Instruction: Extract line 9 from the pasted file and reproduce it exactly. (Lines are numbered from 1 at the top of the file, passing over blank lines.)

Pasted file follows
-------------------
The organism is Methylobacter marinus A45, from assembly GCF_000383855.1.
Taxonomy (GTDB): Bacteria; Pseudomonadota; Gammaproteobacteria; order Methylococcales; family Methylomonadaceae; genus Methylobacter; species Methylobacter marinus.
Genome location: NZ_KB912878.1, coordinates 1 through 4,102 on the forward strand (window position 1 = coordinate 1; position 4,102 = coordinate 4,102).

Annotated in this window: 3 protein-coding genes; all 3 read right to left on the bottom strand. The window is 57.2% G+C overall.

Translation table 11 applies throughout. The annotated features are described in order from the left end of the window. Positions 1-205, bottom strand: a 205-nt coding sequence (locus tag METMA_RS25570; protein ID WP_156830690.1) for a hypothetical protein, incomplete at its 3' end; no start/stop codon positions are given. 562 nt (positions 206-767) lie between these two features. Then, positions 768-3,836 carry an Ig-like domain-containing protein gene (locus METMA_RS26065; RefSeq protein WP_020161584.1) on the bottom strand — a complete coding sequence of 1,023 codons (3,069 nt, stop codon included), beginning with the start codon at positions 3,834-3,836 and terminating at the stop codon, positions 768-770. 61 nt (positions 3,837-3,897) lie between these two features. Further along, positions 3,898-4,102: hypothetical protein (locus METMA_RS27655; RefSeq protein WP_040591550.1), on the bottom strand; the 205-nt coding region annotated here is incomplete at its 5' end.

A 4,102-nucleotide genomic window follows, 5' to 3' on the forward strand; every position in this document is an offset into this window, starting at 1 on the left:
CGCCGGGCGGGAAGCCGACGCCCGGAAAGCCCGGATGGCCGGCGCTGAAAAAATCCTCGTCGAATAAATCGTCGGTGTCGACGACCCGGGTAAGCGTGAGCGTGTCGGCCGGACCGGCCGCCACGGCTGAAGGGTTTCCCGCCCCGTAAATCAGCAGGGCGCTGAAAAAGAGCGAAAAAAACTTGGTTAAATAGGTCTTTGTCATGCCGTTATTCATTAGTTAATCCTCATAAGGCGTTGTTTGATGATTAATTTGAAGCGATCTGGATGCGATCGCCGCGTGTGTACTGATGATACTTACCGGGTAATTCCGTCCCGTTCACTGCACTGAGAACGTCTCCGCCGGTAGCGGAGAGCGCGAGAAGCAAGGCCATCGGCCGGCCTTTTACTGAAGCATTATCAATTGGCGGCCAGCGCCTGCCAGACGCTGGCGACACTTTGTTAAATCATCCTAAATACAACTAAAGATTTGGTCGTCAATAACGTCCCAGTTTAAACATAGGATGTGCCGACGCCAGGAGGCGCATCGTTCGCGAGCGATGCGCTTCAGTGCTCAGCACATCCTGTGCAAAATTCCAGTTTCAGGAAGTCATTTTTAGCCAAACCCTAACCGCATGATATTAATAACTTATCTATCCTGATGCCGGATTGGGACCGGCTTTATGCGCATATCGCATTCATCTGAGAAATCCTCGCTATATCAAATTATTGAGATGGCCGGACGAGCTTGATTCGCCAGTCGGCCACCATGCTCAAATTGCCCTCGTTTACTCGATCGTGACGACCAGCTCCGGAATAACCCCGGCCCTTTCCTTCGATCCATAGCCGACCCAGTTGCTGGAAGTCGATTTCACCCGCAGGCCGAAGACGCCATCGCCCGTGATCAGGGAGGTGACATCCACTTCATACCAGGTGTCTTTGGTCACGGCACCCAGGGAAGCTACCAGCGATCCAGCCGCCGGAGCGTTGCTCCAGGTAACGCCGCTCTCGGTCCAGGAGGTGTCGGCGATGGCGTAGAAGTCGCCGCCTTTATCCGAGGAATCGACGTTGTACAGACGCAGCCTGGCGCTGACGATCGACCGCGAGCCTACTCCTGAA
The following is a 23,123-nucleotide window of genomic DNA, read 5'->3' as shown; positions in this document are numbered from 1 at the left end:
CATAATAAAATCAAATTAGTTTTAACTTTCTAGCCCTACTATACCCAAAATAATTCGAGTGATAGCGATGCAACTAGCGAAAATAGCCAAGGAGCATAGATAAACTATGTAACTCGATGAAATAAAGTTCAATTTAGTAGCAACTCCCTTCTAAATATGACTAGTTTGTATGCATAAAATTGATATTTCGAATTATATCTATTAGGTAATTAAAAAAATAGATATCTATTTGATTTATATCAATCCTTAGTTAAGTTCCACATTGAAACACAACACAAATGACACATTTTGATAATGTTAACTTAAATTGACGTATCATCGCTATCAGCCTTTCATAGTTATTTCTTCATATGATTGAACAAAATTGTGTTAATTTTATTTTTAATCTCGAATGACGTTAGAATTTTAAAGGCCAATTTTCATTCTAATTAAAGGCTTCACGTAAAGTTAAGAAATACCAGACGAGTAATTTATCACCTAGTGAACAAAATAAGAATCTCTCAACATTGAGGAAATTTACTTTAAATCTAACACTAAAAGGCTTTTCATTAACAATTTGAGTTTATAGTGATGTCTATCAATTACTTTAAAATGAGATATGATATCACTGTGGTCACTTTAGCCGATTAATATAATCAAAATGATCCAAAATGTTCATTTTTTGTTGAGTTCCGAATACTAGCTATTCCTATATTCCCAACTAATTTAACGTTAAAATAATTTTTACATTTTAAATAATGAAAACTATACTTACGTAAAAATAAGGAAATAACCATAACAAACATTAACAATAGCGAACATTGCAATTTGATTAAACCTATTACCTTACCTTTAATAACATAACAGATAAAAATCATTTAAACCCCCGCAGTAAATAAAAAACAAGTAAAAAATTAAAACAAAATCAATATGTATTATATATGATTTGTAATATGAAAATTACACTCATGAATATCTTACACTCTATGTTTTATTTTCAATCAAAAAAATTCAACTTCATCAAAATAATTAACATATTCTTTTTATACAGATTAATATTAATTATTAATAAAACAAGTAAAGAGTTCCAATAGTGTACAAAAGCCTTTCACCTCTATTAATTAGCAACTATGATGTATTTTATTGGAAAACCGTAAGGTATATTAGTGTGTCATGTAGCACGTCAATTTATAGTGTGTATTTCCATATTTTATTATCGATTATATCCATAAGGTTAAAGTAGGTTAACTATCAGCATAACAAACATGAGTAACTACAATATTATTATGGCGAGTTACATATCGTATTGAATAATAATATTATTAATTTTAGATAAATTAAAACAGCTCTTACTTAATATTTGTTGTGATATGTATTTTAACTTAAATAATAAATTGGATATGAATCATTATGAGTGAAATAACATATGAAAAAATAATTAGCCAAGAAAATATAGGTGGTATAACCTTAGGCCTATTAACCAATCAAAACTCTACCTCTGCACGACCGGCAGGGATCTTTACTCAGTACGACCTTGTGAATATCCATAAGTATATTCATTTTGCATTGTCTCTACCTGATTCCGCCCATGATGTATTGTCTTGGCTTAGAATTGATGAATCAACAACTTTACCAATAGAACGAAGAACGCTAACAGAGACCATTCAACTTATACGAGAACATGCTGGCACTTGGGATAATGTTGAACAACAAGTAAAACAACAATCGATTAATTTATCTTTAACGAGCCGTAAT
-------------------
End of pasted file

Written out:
CATAATAAAATCAAATTAGTTTTAACTTTCTAGCCCTACTATACCCAAAATAATTCGAGTGATAGCGATGCAACTAGCGAAAATAGCCAAGGAGCATAGATAAACTATGTAACTCGATGAAATAAAGTTCAATTTAGTAGCAACTCCCTTCTAAATATGACTAGTTTGTATGCATAAAATTGATATTTCGAATTATATCTATTAGGTAATTAAAAAAATAGATATCTATTTGATTTATATCAATCCTTAGTTAAGTTCCACATTGAAACACAACACAAATGACACATTTTGATAATGTTAACTTAAATTGACGTATCATCGCTATCAGCCTTTCATAGTTATTTCTTCATATGATTGAACAAAATTGTGTTAATTTTATTTTTAATCTCGAATGACGTTAGAATTTTAAAGGCCAATTTTCATTCTAATTAAAGGCTTCACGTAAAGTTAAGAAATACCAGACGAGTAATTTATCACCTAGTGAACAAAATAAGAATCTCTCAACATTGAGGAAATTTACTTTAAATCTAACACTAAAAGGCTTTTCATTAACAATTTGAGTTTATAGTGATGTCTATCAATTACTTTAAAATGAGATATGATATCACTGTGGTCACTTTAGCCGATTAATATAATCAAAATGATCCAAAATGTTCATTTTTTGTTGAGTTCCGAATACTAGCTATTCCTATATTCCCAACTAATTTAACGTTAAAATAATTTTTACATTTTAAATAATGAAAACTATACTTACGTAAAAATAAGGAAATAACCATAACAAACATTAACAATAGCGAACATTGCAATTTGATTAAACCTATTACCTTACCTTTAATAACATAACAGATAAAAATCATTTAAACCCCCGCAGTAAATAAAAAACAAGTAAAAAATTAAAACAAAATCAATATGTATTATATATGATTTGTAATATGAAAATTACACTCATGAATATCTTACACTCTATGTTTTATTTTCAATCAAAAAAATTCAACTTCATCAAAATAATTAACATATTCTTTTTATACAGATTAATATTAATTATTAATAAAACAAGTAAAGAGTTCCAATAGTGTACAAAAGCCTTTCACCTCTATTAATTAGCAACTATGATGTATTTTATTGGAAAACCGTAAGGTATATTAGTGTGTCATGTAGCACGTCAATTTATAGTGTGTATTTCCATATTTTATTATCGATTATATCCATAAGGTTAAAGTAGGTTAACTATCAGCATAACAAACATGAGTAACTACAATATTATTATGGCGAGTTACATATCGTATTGAATAATAATATTATTAATTTTAGATAAATTAAAACAGCTCTTACTTAATATTTGTTGTGATATGTATTTTAACTTAAATAATAAATTGGATATGAATCATTATGAGTGAAATAACATATGAAAAAATAATTAGCCAAGAAAATATAGGTGGTATAACCTTAGGCCTATTAACCAATCAAAACTCTACCTCTGCACGACCGGCAGGGATCTTTACTCAGTACGACCTTGTGAATATCCATAAGTATATTCATTTTGCATTGTCTCTACCTGATTCCGCCCATGATGTATTGTCTTGGCTTAGAATTGATGAATCAACAACTTTACCAATAGAACGAAGAACGCTAACAGAGACCATTCAACTTATACGAGAACATGCTGGCACTTGGGATAATGTTGAACAACAAGTAAAACAACAATCGATTAATTTATCTTTAACGAGCCGTAAT